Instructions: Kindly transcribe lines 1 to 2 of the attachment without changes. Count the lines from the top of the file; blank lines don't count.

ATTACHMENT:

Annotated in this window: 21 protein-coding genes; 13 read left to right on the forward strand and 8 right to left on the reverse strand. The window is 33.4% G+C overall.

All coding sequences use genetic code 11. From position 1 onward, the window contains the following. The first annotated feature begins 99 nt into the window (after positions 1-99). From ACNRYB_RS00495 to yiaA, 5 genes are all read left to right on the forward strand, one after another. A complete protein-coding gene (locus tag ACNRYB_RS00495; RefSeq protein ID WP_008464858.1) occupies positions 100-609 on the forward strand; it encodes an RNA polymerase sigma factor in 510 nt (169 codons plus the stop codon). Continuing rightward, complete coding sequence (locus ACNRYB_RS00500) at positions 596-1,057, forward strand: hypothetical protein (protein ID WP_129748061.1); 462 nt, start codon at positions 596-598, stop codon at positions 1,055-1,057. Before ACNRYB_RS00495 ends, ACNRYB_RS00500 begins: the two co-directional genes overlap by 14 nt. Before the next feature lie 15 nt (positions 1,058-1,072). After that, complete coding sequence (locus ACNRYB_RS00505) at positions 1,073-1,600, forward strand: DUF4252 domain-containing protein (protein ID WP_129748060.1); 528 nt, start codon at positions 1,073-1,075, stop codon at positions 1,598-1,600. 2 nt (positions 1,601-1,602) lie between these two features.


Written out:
Annotated in this window: 21 protein-coding genes; 13 read left to right on the forward strand and 8 right to left on the reverse strand. The window is 33.4% G+C overall.

All coding sequences use genetic code 11. From position 1 onward, the window contains the following. The first annotated feature begins 99 nt into the window (after positions 1-99). From ACNRYB_RS00495 to yiaA, 5 genes are all read left to right on the forward strand, one after another. A complete protein-coding gene (locus tag ACNRYB_RS00495; RefSeq protein ID WP_008464858.1) occupies positions 100-609 on the forward strand; it encodes an RNA polymerase sigma factor in 510 nt (169 codons plus the stop codon). Continuing rightward, complete coding sequence (locus ACNRYB_RS00500) at positions 596-1,057, forward strand: hypothetical protein (protein ID WP_129748061.1); 462 nt, start codon at positions 596-598, stop codon at positions 1,055-1,057. Before ACNRYB_RS00495 ends, ACNRYB_RS00500 begins: the two co-directional genes overlap by 14 nt. Before the next feature lie 15 nt (positions 1,058-1,072). After that, complete coding sequence (locus ACNRYB_RS00505) at positions 1,073-1,600, forward strand: DUF4252 domain-containing protein (protein ID WP_129748060.1); 528 nt, start codon at positions 1,073-1,075, stop codon at positions 1,598-1,600. 2 nt (positions 1,601-1,602) lie between these two features.